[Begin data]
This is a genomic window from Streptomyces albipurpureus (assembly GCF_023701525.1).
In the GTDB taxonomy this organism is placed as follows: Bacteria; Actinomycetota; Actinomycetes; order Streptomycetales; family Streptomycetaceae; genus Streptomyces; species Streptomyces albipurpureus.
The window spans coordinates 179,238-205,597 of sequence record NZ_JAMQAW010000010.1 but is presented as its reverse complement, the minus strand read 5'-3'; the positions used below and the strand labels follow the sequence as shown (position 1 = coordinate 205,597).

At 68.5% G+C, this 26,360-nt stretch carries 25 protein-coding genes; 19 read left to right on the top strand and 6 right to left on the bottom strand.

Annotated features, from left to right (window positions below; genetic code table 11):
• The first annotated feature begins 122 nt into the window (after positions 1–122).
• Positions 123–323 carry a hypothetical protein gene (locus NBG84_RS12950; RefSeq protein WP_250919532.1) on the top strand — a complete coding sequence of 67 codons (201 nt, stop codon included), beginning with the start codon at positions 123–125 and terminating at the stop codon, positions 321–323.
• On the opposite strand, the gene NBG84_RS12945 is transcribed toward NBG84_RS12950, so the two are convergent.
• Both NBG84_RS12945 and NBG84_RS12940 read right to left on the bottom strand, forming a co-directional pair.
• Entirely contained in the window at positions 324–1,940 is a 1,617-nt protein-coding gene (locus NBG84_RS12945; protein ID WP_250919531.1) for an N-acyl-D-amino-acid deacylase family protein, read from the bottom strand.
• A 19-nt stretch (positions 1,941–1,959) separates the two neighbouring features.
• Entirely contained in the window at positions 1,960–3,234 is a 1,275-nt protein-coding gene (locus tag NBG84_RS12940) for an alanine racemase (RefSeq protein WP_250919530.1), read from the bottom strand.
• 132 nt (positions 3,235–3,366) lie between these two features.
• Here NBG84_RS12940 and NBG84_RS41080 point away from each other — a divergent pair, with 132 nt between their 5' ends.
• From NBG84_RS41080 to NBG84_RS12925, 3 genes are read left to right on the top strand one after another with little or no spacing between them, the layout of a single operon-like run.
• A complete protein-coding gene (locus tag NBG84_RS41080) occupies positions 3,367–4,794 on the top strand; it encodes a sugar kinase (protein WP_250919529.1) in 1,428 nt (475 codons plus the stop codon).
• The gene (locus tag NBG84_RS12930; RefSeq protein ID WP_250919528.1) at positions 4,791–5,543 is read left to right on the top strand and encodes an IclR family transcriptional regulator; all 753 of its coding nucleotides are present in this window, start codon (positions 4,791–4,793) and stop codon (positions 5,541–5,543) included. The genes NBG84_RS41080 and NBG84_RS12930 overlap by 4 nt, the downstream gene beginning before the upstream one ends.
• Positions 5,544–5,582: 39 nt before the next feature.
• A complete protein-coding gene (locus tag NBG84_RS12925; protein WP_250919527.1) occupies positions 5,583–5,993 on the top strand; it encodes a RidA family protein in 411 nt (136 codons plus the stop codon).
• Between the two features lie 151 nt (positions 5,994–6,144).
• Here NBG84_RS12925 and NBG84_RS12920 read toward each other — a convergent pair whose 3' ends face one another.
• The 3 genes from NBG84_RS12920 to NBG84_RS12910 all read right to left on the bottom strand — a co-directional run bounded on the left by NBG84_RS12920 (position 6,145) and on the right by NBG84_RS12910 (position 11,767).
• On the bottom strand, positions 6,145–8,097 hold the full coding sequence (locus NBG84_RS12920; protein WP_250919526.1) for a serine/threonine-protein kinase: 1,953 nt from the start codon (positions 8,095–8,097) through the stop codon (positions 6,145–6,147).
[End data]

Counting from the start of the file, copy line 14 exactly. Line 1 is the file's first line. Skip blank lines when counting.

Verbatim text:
• Here NBG84_RS12940 and NBG84_RS41080 point away from each other — a divergent pair, with 132 nt between their 5' ends.